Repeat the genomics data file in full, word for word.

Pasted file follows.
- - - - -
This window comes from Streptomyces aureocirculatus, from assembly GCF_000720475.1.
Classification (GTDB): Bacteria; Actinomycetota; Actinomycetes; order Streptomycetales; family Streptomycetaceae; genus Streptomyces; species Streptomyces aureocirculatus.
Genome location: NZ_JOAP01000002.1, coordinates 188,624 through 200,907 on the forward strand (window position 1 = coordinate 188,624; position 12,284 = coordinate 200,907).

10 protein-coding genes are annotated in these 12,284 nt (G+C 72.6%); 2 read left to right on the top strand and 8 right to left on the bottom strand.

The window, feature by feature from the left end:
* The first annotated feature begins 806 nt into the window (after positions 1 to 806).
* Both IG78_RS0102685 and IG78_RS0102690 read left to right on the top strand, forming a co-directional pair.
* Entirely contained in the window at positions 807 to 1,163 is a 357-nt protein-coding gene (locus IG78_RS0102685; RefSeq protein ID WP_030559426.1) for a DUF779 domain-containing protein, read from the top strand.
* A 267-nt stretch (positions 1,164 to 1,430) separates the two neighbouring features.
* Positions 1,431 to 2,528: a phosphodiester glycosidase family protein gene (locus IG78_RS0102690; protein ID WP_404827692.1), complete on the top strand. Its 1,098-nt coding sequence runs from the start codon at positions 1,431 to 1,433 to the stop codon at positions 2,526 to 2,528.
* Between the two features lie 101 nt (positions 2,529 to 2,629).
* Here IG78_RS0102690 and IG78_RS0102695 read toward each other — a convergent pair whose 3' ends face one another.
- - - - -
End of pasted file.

This window comes from Streptomyces aureocirculatus, from assembly GCF_000720475.1.
Classification (GTDB): Bacteria; Actinomycetota; Actinomycetes; order Streptomycetales; family Streptomycetaceae; genus Streptomyces; species Streptomyces aureocirculatus.
Genome location: NZ_JOAP01000002.1, coordinates 188,624 through 200,907 on the forward strand (window position 1 = coordinate 188,624; position 12,284 = coordinate 200,907).

10 protein-coding genes are annotated in these 12,284 nt (G+C 72.6%); 2 read left to right on the top strand and 8 right to left on the bottom strand.

The window, feature by feature from the left end:
* The first annotated feature begins 806 nt into the window (after positions 1 to 806).
* Both IG78_RS0102685 and IG78_RS0102690 read left to right on the top strand, forming a co-directional pair.
* Entirely contained in the window at positions 807 to 1,163 is a 357-nt protein-coding gene (locus IG78_RS0102685; RefSeq protein ID WP_030559426.1) for a DUF779 domain-containing protein, read from the top strand.
* A 267-nt stretch (positions 1,164 to 1,430) separates the two neighbouring features.
* Positions 1,431 to 2,528: a phosphodiester glycosidase family protein gene (locus IG78_RS0102690; protein ID WP_404827692.1), complete on the top strand. Its 1,098-nt coding sequence runs from the start codon at positions 1,431 to 1,433 to the stop codon at positions 2,526 to 2,528.
* Between the two features lie 101 nt (positions 2,529 to 2,629).
* Here IG78_RS0102690 and IG78_RS0102695 read toward each other — a convergent pair whose 3' ends face one another.